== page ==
Sight condition seen in 48 hours
Date published: 04 September 2009
Lynn Ford (left) and Dr Karen Goodall . . . excited about the new service
THE fight against a common condition which can cause severe sight loss has been boosted by a pioneering service at the Royal Oldham Hospital.
A new one-stop shop based in the hospital’s eye clinic, will assess and treat within 48 hours around 40 people each week with suspected wet age-related macular degeneration.
The condition, which mainly affects older people, can develop quickly, and early treatment is vital to stop it in its tracks.
Without treatment, it can destroy the sharp, central vision needed for common everyday tasks such as reading and driving.
Previously, patients faced a wait of several weeks for an appointment with an ophthalmologist, but are now seen within 48 hours of being referred from their GP or optician.
Age-related macular degeneration (AMD) is progressive and affects one in 10 of the UK population.
There are two types, wet and dry.
The wet form affects around 10 per cent of people who get AMD. It causes new blood vessels to grow behind the retina, resulting in bleeding and scarring which can lead to a lack of central vision and sight loss.
Consultant ophthalmologist Dr Karen Goodall, head of the new service, explained that patients are scanned to detect abnormalities at the back of the eye.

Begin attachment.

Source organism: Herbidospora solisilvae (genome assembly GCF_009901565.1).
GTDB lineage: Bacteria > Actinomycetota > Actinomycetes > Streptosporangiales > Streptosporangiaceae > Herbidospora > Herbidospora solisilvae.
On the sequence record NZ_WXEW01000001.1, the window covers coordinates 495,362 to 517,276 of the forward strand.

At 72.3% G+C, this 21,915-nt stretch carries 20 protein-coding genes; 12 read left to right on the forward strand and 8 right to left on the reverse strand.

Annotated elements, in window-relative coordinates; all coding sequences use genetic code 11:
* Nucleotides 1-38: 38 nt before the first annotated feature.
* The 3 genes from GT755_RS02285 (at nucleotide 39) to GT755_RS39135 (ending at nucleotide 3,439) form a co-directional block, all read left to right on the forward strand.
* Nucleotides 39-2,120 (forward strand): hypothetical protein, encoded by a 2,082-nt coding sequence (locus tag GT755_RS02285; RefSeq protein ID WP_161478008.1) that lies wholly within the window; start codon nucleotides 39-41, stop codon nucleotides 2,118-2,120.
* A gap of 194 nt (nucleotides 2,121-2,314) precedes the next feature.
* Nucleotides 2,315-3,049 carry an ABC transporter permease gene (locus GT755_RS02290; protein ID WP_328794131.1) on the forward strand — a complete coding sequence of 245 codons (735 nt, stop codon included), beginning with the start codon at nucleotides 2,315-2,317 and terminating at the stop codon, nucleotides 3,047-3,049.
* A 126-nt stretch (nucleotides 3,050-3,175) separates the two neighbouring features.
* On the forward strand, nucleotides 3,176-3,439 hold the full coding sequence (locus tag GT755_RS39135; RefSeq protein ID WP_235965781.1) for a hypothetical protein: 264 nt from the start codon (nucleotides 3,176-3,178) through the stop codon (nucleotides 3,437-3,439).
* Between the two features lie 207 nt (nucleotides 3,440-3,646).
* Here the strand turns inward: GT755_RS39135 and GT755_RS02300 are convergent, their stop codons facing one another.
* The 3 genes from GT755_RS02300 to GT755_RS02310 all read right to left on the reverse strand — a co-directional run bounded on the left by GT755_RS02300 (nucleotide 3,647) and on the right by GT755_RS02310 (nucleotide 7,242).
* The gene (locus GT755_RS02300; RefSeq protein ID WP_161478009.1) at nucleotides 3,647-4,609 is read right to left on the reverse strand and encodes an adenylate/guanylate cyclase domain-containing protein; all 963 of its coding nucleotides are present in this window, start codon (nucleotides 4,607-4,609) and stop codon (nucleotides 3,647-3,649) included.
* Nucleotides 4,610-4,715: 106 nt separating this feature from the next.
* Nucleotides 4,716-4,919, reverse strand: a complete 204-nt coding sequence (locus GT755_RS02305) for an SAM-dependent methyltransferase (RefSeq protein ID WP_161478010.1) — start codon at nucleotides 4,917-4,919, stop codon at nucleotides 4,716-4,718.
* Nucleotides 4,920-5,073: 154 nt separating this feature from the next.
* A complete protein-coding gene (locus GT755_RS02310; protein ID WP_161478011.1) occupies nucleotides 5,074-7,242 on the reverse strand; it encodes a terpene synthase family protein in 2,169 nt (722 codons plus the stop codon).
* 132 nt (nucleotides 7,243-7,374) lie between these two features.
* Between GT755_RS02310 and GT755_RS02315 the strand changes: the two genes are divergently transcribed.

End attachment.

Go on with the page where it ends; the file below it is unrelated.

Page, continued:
If further tests are needed, a small amount of dye is injected into the patient’s arm, and photographs taken as the dye passes through the blood vessels at the back of the eye.
Treatment starts the same day, and involves injecting a drug to seal weakened vessels within the eye to prevent the build-up of fluid and cloudy vision, which cuts the incidence of retinal haemorrhage and swelling.
Treatment takes place in a sterile “clean room,” similar to a hospital theatre, and usually only found in specialist eye hospitals.
A further two injections are given one month apart, and the eyesight of 90 per cent of patients is expected to stabilise.
Lynn Ford, an ADM practitioner, said the facilities had revolutionised treatment, and give-back the independence to older people which may have been lost through lack of sight.
“We keep them on a follow-up review programme which brings them back into clinic every four to six weeks.”